Donald Trump recalls meeting Queen Elizabeth II
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Donald Trump has been accused of inflating the value of his golf course estate in Aberdeenshire as part of wide-ranging legal action alleging business fraud. The Trump International estate at Balmedie, Aberdeenshire, is mentioned in a lengthy court filing by New York’s attorney general.
It accuses the former US president, members of his family, his business organisation and its senior management of years of financial fraud in order to gain a number of economic benefits.
The allegations between 2011 and 2021 are part of a lawsuit filed on Wednesday by New York’s most senior lawyer.
Filed in state court in New York, the lawsuit is the culmination of US Democrat Ms James’s three-year, civil investigation into Mr Trump and the Trump Organisation.
In its 214 pages, the suit struck at the core of what made Mr Trump famous, shining a light on the image of wealth and opulence he has embraced throughout his career — first as a real estate developer, then as a reality TV host on ‘The Apprentice’ and later as President of the United States.
A statement from the attorney general’s office said: “The valuation of this golf course in Aberdeen, Scotland, assumed 2,500 homes could be developed when the Trump Organisation had obtained zoning approval to develop less than 1,500 cottages and apartments, many of which were expressly identified as being only for short-term rental.
“The 267 million US dollar value attributed to those 2,500 homes accounted for more than 80 percent of the total 327 million US dollar valuation for Aberdeen on the 2014 Statement of Financial Condition.”
Mr Trump’s coastal golf course in Aberdeenshire opened in 2012 after a controversial planning process. In February, a plan by the Trump Organisation to build up to 500 new homes and 50 cottages near the estate was granted permission in principle by Aberdeenshire Council.
However, a number of conditions were attached before any development could take place. One of these stated the number of houses should not exceed 550.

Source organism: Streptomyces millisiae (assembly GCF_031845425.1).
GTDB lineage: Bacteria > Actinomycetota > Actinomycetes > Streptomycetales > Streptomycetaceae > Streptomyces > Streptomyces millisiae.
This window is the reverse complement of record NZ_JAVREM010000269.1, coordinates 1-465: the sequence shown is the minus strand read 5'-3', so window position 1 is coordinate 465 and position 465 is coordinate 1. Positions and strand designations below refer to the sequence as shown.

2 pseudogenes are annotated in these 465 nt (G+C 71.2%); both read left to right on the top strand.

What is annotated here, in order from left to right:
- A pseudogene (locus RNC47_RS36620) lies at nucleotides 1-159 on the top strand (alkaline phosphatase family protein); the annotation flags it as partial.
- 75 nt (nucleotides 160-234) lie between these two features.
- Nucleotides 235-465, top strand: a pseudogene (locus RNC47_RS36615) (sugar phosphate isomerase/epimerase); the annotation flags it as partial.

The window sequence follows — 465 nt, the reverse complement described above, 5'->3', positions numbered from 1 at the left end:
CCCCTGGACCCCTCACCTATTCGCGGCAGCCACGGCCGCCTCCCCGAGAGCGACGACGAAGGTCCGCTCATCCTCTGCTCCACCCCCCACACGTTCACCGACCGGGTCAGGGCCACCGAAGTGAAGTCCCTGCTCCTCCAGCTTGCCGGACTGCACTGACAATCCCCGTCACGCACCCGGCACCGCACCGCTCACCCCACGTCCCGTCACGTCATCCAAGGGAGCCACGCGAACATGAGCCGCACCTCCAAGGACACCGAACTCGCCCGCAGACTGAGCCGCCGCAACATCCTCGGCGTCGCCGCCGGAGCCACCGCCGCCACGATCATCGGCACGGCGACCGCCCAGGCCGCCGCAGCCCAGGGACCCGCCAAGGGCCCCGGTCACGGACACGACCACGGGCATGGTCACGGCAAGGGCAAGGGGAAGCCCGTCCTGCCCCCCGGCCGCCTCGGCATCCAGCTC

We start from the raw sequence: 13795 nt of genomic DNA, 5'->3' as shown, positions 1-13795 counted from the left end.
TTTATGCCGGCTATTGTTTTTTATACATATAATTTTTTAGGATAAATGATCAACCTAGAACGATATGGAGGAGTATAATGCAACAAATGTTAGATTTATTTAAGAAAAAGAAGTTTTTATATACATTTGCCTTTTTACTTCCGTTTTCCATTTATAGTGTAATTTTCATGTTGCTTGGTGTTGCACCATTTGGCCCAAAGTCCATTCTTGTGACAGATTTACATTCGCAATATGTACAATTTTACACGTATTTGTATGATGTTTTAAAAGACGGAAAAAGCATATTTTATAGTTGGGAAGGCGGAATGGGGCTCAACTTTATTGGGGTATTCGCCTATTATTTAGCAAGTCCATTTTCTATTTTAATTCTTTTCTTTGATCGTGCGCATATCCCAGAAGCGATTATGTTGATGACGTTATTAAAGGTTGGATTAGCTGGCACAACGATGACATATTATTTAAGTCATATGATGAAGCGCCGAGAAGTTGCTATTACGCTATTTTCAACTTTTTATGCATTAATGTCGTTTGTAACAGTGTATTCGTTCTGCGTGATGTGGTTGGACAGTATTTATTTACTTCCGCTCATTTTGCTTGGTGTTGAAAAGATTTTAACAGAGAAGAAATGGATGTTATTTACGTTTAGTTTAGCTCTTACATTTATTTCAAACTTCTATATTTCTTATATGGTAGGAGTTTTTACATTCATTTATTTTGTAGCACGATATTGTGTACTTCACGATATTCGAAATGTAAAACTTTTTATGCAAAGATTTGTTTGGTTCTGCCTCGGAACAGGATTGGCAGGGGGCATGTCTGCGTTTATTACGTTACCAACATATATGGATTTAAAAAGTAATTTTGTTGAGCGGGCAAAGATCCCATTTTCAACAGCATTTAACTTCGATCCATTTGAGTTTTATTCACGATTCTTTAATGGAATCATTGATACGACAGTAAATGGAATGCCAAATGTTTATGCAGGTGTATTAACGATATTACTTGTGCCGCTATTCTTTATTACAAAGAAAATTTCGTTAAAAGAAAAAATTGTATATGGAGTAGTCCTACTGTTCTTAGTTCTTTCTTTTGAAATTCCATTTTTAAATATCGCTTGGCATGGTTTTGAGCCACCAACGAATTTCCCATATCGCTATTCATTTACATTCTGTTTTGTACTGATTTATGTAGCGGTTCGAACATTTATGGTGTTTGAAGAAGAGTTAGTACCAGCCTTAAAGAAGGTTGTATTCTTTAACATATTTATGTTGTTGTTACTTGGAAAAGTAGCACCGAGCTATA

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Mr Trump’s three eldest children, Donald Jr, Ivanka and Eric Trump, have also been named as defendants along with two long-time company executives.
They are accused of lying to lenders and insurers by inflating the worth of nearly every one of their major properties, including Mar-a-Lago in Florida and Trump Tower.
The lawsuit alleges they were able “to obtain beneficial financial terms”, including lower interest rates and premiums by providing fraudulent statements to lenders and insurers. Ms James said this allowed the firm to make a quarter of a billion dollars.
In an eight page filing about Trump International Golf Links in Aberdeen, it said annual valuations of the golf course and undeveloped land were “derived each year using improper methods and based on facts and assumptions that were materially false and misleading”.
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The lawsuit also claimed the valuations “were known by Mr Trump and others within the Trump Organisation” to be materially false and misleading.
In a further page about Trump Turnberry, the lawsuit added the resort operated at a loss and “should have been valued at a much lower figure.”
But Mr Trump, in a post to his Truth Social platform, decried the lawsuit as “Another Witch Hunt” and denounced Ms James as “a fraud who campaigned on a ‘get Trump’ platform.”
Later, in an interview with Fox News Channel’s Sean Hannity, Mr Trump said his company’s financial disclosures warned banks not to trust the information provided.
He said: “We have a disclaimer right on the front,” which warned banks: “‘You’re at your own risk.’ … ‘Be careful because it may not be accurate. It may be way off.’ … ‘Get your own people. Use your own appraisers. Use your own lawyers. Don’t rely on us.'”
Mr Trump’s lawyer, Alina Habba, said the allegations are “meritless” and the lawsuit “is neither focused on the facts nor the law — rather, it is solely focused on advancing the Attorney General’s political agenda.”
It comes after a judge at Scotland’s Court of Session rejected a legal bid to force lawmakers to investigate Mr Trump’s purchase of his two golf resorts in Scotland.
New York-based human rights organisation Avaaz had argued the Scottish Government should have embarked on an unexplained wealth order probe into how the deals were financed.
However, Lord Sandison ruled Scottish ministers had acted lawfully in declining to investigate.
Mr Trump opened his Aberdeenshire Golf Resort in Balmedie in 2012 amid huge opposition over potential environmental damage. He later tried to stop a wind farm being built off the coast and argued it would spoil the view.
The former US President brought Turnberry in 2014 from a Dubai-based company. Mr Trump, 76, resigned as a director from the golf businesses after being elected as president and handed over his controlling stake to a trust run by his family.
The former US head of state has connections to Scotland through his mum Mary MacLeod, who was from the Isle of Lewis.
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